An Egyptian odyssey … come with us on a visit to one of the most amazing cities on the planet and the last remaining ancient wonder of the world.
In Arabic, Egypt is referred to as "mother of the world", which means Cairo is the heart of the mother. A place made by rich, lounging pharaohs and sultans, it now teems with merchants and disreputables trying to relieve tourists of their money. Despite this, its deep-rooted history is the most overwhelming experience the city offers. Not only pharaohs and sultans, but early Coptic, Islam, Rome, Greece, Ottoman Turkey and colonial rule by France and England have left evidence of their presence. But the Islamic heritage is most obvious.
Africa's largest city has around 16 million citizens and is a city of contradictions chaos, bustle, pollution, sophistication, history and culture. Shiny black European cars mingle with donkeys, goats and camels in the main streets and palatial hotels stand next to mudbrick houses.
Khan al-Khalili is just one square kilometre and was established as a market in the 1380s. Today the souq is a frenzy of people aggressively hawking perfume, papyrus, backgammon and chess boards, copperware, spice, gold, silver and the ubiquitous sheesha or water pipe. Most souvenirs are tacky, but bargaining is alive and well if you want to buy.
For a relaxing respite, Fishawi's traditional teahouse is in the centre of the old bazaar and has Egypt's most famous sheesha
. Furnished in 19th-century European style, locals order mint tea, cold rosehip drink and an aromatic sheesha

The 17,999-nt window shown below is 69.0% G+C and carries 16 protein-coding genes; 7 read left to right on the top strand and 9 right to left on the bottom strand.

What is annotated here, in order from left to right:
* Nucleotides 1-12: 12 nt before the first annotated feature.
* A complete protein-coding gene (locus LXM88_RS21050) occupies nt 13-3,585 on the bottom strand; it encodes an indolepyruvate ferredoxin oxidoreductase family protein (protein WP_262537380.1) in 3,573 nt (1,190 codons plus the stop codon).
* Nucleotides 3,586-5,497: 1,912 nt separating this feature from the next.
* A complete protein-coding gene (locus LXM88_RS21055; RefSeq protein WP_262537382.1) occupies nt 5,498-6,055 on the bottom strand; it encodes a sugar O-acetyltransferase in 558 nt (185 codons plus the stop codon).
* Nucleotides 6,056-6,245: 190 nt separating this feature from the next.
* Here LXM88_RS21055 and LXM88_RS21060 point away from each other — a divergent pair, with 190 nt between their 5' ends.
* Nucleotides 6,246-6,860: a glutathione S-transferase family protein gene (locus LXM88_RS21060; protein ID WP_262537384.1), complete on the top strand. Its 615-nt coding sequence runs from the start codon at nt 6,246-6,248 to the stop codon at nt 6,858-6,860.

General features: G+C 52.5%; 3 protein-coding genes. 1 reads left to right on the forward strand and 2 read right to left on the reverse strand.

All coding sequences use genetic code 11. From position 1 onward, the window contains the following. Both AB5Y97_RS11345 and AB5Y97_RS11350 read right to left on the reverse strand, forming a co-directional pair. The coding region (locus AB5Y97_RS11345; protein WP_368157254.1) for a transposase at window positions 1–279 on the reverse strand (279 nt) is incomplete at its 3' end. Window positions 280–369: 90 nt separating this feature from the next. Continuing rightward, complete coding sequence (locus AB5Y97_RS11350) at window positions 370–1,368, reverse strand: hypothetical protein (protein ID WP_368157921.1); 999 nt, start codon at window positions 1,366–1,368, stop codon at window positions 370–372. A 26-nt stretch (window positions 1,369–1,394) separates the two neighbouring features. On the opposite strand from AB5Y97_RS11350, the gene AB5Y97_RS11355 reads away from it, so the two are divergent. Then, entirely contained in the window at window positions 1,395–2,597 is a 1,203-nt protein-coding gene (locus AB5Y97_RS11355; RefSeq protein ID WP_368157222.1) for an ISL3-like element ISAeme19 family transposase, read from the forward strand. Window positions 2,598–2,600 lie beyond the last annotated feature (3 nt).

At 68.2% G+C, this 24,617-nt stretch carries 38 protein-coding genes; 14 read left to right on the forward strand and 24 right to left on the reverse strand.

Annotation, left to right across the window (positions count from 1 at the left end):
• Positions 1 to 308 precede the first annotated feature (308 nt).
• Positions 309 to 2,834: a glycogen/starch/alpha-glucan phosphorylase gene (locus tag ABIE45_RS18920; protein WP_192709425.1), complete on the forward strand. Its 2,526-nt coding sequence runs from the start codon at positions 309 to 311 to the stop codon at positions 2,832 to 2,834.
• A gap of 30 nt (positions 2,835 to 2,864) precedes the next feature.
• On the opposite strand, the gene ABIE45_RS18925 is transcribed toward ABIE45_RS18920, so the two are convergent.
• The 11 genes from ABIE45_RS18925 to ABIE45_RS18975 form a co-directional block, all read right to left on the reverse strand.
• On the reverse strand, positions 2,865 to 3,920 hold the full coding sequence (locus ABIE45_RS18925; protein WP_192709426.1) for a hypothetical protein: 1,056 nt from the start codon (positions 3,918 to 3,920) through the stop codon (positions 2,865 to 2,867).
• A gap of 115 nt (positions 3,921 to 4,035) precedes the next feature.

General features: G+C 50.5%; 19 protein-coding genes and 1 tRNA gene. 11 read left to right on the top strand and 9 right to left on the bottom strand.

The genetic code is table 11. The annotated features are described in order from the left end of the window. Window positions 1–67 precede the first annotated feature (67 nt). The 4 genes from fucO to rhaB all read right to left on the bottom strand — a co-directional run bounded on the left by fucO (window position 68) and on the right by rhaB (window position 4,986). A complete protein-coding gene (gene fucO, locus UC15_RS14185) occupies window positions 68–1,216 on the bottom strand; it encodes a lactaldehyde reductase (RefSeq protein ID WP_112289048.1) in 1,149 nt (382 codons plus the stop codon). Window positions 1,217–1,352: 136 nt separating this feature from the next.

Your nostrils will lead you to al-Muski Street, where the spice market is stocked with colourful piles of cumin, caraway, sage and mint, lemons and olives, sandalwood and brightly coloured beans.
Al-Azhar Mosque in El Hossein Square is the world's oldest surviving university. Porticoed in style, it was established in 972, soon after the founding of Cairo. It is in the centre of an area crammed with some of the 10th century's most beautiful Islamic monuments.
Cairo's finest old house is the 16th-century Beit es-Suheimi. It was built by the sheikh of Al-Azhar Mosque as an elaborate residence for himself and his many wives. It has carved wooden ceilings, stained glass windows, tile mosaics, marble floors and fountained salons.
While all of that is entertaining and interesting, the real reason most people visit Cairo is to see the Pyramids at Giza, the only survivors of the Seven Wonders of the Ancient World. The three main pyramids were built for Cheops, Chephren and Mycerinus, pharaohs from the 4th dynasty. Standing sentinel over the entire site is the Sphinx, which has the face of a man and the body of a lion, so is all about power and strength. It was carved 4500 years ago from a single piece of stone and is so architecturally precise, it is just 4cm out at its base! It is 80 metres long and stands 22 metres tall.
Le Meridien Pyramids, just 15 minutes from the centre of Cairo, provides wonderful views of the Giza Pyramids. It has beautifully landscaped gardens and a spectacular pool complex, with health club, sauna and massage. Rooms comprise standard, deluxe, royal club and a presidential suite which offers total luxury.
There is a good choice of wining and dining. The Med has an elegant atmosphere and serves Mediterranean cuisine. Laredo serves Tex-Mex food in a fun and informal setting. Al Shams is open 24 hours and offers an international buffet and à la carte menu. The Nubian Village serves oriental and Lebanese cuisine and overlooks the pool. Harris Café is where you go for coffee, tea, cakes, pastries and breads. Shisha Café is for a traditional Egyptian evening with flavoured sheesha and drinks.